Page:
By Siobhán O’Grady – The Washington Post –
CAIRO — For years, Western governments and human rights groups have urged Egyptian President Abdel Fatah al-Sissi to ease his crackdown on dissent, which has seen the arrests of thousands of people, including activists and journalists.
Now, after Sissi unveiled the country’s first-ever human rights strategy last month, some advocates are cautiously optimistic and say he may be making incremental progress on human rights. Others say warily that this signals little more than a desire to quiet foreign pressure.
Sissi released the document days before the Biden administration announced it would impose new human-rights-related conditions on $130 million of the around $1.3 billion in assistance the United States provides to Egypt each year.
The conditions include that Egypt end prosecutions in Case 173, which investigated civil society and rights groups, and either drop charges or release 16 individuals whose names have been raised by U.S. officials with the Egyptian government.
Alaa Roushdy, Egyptian assistant minister of foreign affairs for human rights, said in an interview that the new strategy was developed over several years and was not released in response to concerns of the United States and other foreign powers. It is a “purely national” initiative, he said.
The document spans more than 70 pages and outlines a government plan to safeguard civil, political, social, economic and other human rights over the next five years. The strategy notes some key concerns raised by rights groups, including over pretrial detention, which advocates say has been used to jail defendants indefinitely.
“It’s a good step. It’s positive,” said Mohamed Anwar al-Sadat, a former lawmaker who was outspoken on human rights abuses. The nephew of former president Anwar Sadat, he was expelled from parliament in 2017 amid claims he circulated disparaging comments about it to foreign organizations and accusations he forged colleagues’ signatures. He now leads the Reform and Development Party and coordinates an independent group that lobbies for prisoner releases.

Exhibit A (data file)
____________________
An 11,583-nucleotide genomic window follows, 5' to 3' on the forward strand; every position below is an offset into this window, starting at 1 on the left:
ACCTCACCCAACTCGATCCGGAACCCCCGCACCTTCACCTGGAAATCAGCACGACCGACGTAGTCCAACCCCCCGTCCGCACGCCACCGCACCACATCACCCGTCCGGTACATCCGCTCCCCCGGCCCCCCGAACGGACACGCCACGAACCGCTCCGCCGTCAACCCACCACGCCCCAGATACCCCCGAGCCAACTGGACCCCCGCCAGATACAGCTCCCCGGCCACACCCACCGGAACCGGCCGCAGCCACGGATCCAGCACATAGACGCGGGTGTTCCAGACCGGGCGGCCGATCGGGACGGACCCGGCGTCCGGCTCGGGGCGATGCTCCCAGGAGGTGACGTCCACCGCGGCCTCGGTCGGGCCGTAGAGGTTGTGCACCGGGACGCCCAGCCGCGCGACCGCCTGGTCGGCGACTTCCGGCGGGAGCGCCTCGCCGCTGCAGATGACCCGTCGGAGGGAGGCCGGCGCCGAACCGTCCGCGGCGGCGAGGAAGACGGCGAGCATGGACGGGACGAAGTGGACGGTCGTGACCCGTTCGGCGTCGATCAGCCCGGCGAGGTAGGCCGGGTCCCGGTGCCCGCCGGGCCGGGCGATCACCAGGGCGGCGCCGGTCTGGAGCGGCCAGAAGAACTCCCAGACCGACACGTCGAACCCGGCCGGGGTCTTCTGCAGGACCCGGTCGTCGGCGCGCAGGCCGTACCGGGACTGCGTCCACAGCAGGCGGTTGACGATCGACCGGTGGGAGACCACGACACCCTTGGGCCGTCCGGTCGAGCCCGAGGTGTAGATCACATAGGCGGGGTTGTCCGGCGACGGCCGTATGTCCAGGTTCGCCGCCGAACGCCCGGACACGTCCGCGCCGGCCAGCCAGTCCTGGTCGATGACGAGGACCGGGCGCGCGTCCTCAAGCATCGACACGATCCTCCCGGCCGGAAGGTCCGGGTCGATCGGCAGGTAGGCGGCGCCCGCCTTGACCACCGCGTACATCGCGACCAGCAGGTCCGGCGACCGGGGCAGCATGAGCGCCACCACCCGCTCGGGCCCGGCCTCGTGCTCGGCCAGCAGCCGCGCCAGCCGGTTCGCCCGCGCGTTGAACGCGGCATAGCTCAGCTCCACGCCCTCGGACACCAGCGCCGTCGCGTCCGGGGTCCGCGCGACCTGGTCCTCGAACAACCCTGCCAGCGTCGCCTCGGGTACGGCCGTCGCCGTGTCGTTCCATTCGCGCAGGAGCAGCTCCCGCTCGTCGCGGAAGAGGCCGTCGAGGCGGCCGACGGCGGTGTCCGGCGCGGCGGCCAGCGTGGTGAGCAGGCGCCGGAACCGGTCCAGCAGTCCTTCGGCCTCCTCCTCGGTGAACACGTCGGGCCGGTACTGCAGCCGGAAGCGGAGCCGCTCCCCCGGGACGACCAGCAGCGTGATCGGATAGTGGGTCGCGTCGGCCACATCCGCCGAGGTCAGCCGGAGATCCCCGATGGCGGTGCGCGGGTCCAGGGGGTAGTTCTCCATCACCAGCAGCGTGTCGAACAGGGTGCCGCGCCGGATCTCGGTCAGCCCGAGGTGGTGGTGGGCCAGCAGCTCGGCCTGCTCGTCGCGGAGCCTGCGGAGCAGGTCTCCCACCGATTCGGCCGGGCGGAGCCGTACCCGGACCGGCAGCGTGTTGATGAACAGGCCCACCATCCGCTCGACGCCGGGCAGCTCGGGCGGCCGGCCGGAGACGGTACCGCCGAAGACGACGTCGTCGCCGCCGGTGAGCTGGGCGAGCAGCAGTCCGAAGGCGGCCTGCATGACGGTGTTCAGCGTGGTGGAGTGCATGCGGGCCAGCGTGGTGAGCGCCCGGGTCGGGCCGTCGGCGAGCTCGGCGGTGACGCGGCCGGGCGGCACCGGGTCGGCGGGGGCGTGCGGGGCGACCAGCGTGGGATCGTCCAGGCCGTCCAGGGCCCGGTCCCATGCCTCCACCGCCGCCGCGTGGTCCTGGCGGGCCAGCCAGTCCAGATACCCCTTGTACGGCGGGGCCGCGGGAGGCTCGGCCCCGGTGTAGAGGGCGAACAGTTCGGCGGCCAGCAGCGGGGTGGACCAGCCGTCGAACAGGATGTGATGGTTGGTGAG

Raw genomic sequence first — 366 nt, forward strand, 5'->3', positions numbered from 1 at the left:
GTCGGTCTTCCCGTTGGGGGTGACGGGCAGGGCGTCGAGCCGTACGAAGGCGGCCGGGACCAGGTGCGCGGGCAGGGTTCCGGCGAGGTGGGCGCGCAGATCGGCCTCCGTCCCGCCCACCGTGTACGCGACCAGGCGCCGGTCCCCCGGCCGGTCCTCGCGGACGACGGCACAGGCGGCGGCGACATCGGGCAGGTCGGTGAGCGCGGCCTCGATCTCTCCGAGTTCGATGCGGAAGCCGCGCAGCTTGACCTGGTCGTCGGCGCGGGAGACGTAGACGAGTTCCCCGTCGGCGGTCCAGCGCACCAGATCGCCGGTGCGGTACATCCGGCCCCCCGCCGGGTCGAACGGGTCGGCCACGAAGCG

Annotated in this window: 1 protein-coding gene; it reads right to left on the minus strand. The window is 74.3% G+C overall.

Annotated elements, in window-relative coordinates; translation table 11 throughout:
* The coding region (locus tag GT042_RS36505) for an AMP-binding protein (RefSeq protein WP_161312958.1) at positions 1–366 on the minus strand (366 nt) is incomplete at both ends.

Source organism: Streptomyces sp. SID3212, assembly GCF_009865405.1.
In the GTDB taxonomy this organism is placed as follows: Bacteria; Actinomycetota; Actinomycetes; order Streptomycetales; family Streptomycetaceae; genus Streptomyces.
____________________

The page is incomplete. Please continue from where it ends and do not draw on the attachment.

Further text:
The government strategy offers an opportunity, he said, to hold officials accountable for carrying out the ideas presented. “We need to see something happening on the ground,” he said.
Negad el-Borai, a human rights lawyer who has been investigated under Case 173 and attended government meetings on the development of the strategy, said it could be “a weapon in our hands to push for more change and support for human rights.” But he is taking a wait-and-see approach. “All that I can tell them is: ‘I’ll keep my eyes on you, I’ll see whether you are truthful or not,’ ” he said.
This week, state media reported that lawmakers also approved rebuilding the country’s National Council for Human Rights, whose board will include Sadat and other figures.
Roushdy, the assistant minister, said the strategy signals that there is “very strong political will” to prioritize human rights. Officials studied similar strategies from more than 30 countries, he said, including Finland, New Zealand, Kazakhstan, Azerbaijan, South Korea and Tanzania, as part of their research process. “Everything in the strategy is because we are listening,” he said.
The Biden administration’s move to condition some U.S. assistance on human rights progress has been criticized in several quarters for failing to go far enough.